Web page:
Capitalizing on sustainable engagement as a leverage for value creation: a return to the sources of entrepreneurship?

Climate marches, biodiversity summits, student protests, not to mention the “yellow vests”… The time has never been more conducive to action. All the indicators of a “citizens revolution” have gone green and bear witness to an emergency that has become institutional. However, with the inability of governments to make the necessary policy decisions and the distrust of citizens for institutions, this demand is aimed primarily at companies and especially their brands. Thus, in 2018, 64% of consumers report choosing a brand based on its commitment to major corporate debates *. Even if these good intentions are to be weighted according to the stakes, they continue to progress (+17% vs 2017). Today, being a quality brand means working on commitments.


To be committed, many brands are still not equiped…

So companies are on the front line and it’s a tremendous opportunity for them. However, such an opportunity does not go without homework. The CSR, the acronym which is essentially a constraint, remains unknown for many people (49% of the French) and outside the CAC 40%, the function is still under-represented in France (46% of the small companies and 19% of the SME’s). Moreover, for many companies, CSR still serves as an excuse, with a little philanthropy and perhaps some  misleading communication. At this game, the risk is great-take a look at “Conscious” by H&M. Communication is immediately assimilated to greenwashing and criticised by the consumer. One must look beyond the regulatory or communication.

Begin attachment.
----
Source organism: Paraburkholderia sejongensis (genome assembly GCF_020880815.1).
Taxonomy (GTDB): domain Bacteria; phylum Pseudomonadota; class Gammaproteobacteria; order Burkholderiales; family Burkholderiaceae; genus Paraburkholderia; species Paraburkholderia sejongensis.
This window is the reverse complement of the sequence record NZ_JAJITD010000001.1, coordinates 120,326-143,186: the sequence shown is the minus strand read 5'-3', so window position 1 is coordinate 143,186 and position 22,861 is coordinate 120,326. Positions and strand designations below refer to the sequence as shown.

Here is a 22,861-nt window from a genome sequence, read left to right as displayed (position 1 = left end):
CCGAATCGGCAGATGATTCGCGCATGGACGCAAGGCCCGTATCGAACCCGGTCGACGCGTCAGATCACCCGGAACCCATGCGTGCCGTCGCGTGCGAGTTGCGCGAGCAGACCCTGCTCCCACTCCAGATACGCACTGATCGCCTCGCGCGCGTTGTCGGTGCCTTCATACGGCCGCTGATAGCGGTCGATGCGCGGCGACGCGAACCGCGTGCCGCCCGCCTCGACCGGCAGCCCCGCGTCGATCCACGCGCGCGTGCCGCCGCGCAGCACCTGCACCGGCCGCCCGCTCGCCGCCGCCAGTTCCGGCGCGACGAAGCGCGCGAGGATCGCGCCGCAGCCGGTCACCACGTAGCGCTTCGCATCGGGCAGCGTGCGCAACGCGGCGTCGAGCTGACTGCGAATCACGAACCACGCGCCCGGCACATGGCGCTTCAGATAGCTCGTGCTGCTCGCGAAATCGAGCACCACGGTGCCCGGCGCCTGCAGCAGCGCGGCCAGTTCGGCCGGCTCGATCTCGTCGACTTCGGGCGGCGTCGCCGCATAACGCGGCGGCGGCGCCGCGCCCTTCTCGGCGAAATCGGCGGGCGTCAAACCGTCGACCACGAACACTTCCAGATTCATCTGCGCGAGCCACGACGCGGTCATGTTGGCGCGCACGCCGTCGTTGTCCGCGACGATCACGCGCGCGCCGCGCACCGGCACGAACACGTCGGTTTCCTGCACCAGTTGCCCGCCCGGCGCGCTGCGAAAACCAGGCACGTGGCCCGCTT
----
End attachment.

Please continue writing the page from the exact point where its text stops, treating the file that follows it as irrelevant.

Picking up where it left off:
How to reconcile economic performance and sustainable development?

To affirm a position on sustainable development is above all accepting to question its model. From traceability of purchases to the carbon footprint,    with internal and external stakeholders, the issues are huge and involve a mobilization of energies, resources and a real willingness to change. However, it is the whole myth of economic theory that liberalism has created a negative correlation between profit and social performance.  

The good news is the demonstration by Barnett and Salomon, which, in 2012, that creates a link between value creation and KLD scores (integrating the main issues of sustainable development). This demonstration opens the way for new models of “conscious capitalism ” and reconciles both worlds on the assumption that a respectfully treated ecosystem generates a strong commitment from both employees and customers.

New performance indicators that integrate other dimensions than those of profit, from CSR to VPE (shared value of the company) are emerging. It is also the same conviction that underlies the PACT law, a clear encouragement to develop mission-based enterprises.


But in practice, can virtue really create value for businesses?

Studies are beginning to measure the impact of sustainable development on company results: France Strategie assessed the positive deviation at 13% in 2016. Of course, improving goodwill is an essential part of it. But, most importantly, the ability to attract and retain employees is strengthened (70% of employees are more loyal when their firm engages in sustainability, according to the same study).